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More Australians Living Below the Poverty Line


Monday, 5th November 2007 at 12:09 pm
Staff Reporter
New figures released by the Australian Council Of Social Service, ACOSS show that one in ten Australians live below the poverty line - an increase from 9.8% to 11.1% of the population between 2003-04 and 2005-06.

Monday, 5th November 2007
at 12:09 pm
Staff Reporter


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More Australians Living Below the Poverty Line
Monday, 5th November 2007 at 12:09 pm

New figures released by the Australian Council Of Social Service, ACOSS show that one in ten Australians live below the poverty line – an increase from 9.8% to 11.1% of the population between 2003-04 and 2005-06.

The ACOSS report called Australia Fair held extensive consultations in every State and Territory in 2006 to identify what the public thinks are the 10 essentials to ensure a fair go for all Australians.

The report found that an estimated 2,210,000 people or 11.1% of Australians, including 412,000 children, lived below the most austere poverty line widely used in international research. This poverty line, which is used by the OECD, is set at 50% of the median (middle) disposable income for all Australian households, in the case of a single adult. In 2006 this poverty line was $281 per week.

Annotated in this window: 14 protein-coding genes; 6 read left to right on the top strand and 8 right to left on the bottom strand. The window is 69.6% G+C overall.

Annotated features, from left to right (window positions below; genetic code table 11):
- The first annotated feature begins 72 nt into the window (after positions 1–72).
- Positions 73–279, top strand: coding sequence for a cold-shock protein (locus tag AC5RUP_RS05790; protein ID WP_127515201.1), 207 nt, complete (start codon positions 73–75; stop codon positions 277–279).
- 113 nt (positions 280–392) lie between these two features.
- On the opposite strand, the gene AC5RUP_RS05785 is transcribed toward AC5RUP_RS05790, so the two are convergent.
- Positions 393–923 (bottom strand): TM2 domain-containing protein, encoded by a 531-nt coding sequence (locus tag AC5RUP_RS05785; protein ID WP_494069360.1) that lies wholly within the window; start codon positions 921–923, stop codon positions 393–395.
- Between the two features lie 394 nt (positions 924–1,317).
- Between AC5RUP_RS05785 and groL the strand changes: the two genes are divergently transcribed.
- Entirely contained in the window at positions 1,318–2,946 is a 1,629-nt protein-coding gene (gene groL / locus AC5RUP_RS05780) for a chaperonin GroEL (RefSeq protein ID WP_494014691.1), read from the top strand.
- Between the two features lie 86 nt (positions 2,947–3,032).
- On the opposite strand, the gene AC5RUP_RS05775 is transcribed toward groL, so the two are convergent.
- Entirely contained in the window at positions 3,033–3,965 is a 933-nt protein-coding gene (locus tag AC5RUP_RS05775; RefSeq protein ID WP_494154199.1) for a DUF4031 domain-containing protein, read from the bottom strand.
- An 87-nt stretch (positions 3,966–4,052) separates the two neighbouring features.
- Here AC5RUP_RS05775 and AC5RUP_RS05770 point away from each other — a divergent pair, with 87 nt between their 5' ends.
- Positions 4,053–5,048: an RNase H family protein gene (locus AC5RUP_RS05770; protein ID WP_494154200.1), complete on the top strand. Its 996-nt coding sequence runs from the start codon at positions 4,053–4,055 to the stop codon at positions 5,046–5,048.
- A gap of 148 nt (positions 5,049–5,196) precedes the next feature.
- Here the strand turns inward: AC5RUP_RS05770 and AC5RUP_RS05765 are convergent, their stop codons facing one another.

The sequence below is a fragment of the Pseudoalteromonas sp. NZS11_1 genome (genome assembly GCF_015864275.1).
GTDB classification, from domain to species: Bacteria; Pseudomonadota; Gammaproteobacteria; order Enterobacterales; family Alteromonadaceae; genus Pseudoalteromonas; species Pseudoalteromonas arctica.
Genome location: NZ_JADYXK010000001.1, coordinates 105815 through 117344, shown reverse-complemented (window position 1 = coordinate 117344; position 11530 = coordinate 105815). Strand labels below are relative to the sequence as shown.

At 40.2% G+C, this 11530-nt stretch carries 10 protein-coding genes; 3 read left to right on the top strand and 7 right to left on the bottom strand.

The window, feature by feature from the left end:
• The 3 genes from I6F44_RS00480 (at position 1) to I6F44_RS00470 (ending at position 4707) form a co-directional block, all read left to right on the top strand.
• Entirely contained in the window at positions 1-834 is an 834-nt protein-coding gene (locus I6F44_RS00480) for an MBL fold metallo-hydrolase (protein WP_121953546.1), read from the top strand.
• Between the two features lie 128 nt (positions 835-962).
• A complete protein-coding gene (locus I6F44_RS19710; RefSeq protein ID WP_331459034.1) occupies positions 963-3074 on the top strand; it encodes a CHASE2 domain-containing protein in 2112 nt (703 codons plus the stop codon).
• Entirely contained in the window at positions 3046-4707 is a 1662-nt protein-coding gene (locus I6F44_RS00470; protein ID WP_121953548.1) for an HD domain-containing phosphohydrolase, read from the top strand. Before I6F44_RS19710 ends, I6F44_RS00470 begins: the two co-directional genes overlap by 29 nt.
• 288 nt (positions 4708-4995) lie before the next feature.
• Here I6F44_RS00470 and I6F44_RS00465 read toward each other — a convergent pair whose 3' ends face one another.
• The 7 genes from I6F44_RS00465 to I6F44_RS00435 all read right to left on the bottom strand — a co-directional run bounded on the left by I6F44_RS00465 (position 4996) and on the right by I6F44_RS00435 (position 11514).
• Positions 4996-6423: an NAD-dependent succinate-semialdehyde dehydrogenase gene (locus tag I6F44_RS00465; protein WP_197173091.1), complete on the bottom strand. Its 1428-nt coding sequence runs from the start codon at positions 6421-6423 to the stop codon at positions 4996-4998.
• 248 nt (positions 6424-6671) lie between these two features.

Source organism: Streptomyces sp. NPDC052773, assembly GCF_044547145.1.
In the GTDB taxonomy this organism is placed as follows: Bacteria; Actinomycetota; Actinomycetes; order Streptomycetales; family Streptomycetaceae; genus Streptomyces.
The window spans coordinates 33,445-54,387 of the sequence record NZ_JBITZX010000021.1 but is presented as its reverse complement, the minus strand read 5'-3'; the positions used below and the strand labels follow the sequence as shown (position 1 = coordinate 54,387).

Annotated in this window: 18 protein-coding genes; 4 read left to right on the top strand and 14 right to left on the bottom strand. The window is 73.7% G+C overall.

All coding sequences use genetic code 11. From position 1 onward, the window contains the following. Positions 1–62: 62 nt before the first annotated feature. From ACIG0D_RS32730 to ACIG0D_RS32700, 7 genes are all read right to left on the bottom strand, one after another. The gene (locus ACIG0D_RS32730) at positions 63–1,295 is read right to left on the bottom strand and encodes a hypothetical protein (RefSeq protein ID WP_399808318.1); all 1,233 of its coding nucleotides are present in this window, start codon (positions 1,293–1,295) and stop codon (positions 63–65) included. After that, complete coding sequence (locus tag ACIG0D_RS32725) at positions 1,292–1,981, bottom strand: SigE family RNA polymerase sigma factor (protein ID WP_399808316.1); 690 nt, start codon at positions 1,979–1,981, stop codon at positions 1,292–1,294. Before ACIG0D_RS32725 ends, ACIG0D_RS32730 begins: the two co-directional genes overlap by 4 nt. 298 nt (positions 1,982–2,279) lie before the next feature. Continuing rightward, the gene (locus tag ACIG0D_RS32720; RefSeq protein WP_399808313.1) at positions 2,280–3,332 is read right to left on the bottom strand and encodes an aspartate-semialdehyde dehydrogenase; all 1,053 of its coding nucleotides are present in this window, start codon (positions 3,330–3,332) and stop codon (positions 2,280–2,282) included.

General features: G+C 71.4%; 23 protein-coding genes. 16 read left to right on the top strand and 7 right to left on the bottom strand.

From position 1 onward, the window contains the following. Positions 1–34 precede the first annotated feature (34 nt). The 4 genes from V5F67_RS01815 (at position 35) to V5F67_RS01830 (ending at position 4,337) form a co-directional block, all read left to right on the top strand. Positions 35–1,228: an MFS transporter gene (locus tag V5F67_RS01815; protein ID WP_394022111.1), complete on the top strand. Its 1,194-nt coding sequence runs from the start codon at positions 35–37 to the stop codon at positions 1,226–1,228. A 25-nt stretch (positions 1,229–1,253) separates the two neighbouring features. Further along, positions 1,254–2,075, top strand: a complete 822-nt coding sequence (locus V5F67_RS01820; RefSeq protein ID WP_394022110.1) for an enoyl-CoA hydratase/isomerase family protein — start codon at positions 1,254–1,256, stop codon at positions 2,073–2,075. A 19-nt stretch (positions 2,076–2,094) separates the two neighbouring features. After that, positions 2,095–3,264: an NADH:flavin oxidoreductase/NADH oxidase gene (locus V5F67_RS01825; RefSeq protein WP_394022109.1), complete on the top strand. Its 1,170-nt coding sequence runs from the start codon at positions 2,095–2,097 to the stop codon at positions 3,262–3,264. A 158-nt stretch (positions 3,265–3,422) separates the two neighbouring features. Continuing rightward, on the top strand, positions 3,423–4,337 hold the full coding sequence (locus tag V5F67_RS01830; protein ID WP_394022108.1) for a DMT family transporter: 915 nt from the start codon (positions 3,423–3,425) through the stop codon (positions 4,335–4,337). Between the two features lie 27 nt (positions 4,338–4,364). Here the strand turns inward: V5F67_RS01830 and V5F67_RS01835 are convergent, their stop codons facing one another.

ACOSS says poverty lines provide one way to indicate the extent of low income and disadvantage. Other indicators of hardship commonly used include: access to services such as dental care when needed; the ability to raise $500 in an emergency; the ability to take a holiday once a year and the ability to afford to send your children on school excursions.

The report also shows that people in poverty are not all the same. They come from diverse backgrounds and there are many different reasons for poverty. Some come from disadvantaged backgrounds, some have long term illnesses or disabilities, others were once well off but a family crisis or illness changed their lives for the worse. One thing that unites the people profiles in the report is that they aspire to a ‘normal’ life where income is secure, they are respected and have a place in society.

A less austere but still low poverty line, that is used to define poverty in Britain,
Ireland and the European Union, is 60% of median income. In the case of a single adult, this poverty line in Australia was $337 per week in 2006.

When this poverty line was used in the same research, 3,857,000 people, including
754,000 children were found to be living in poverty in 2006. This represented 19.4% of all Australians. A major reason for the large increase in the number of people living below this income (compared with the lower poverty line) is the level of social security payments.

For example, at that time the single rate of Age Pension was $244 per week. A single pensioner would need $37 per week in private income to get over the 50% of median poverty line but they would need $93 per week before their income exceeded the 60% of median poverty line.

At risk group % living below poverty line:
– Unemployed households 44.7%
– Single adults over 65 years 46.9%
– Households whose main income is social security 40.7%
– Lone parent families 16.4%
– Single adults (without children) of workforce age 24.8%
– All people 11.1%

To download the full report go to: http://www.australiafair.org.au/public/Publications.aspx?ArticleID=3517



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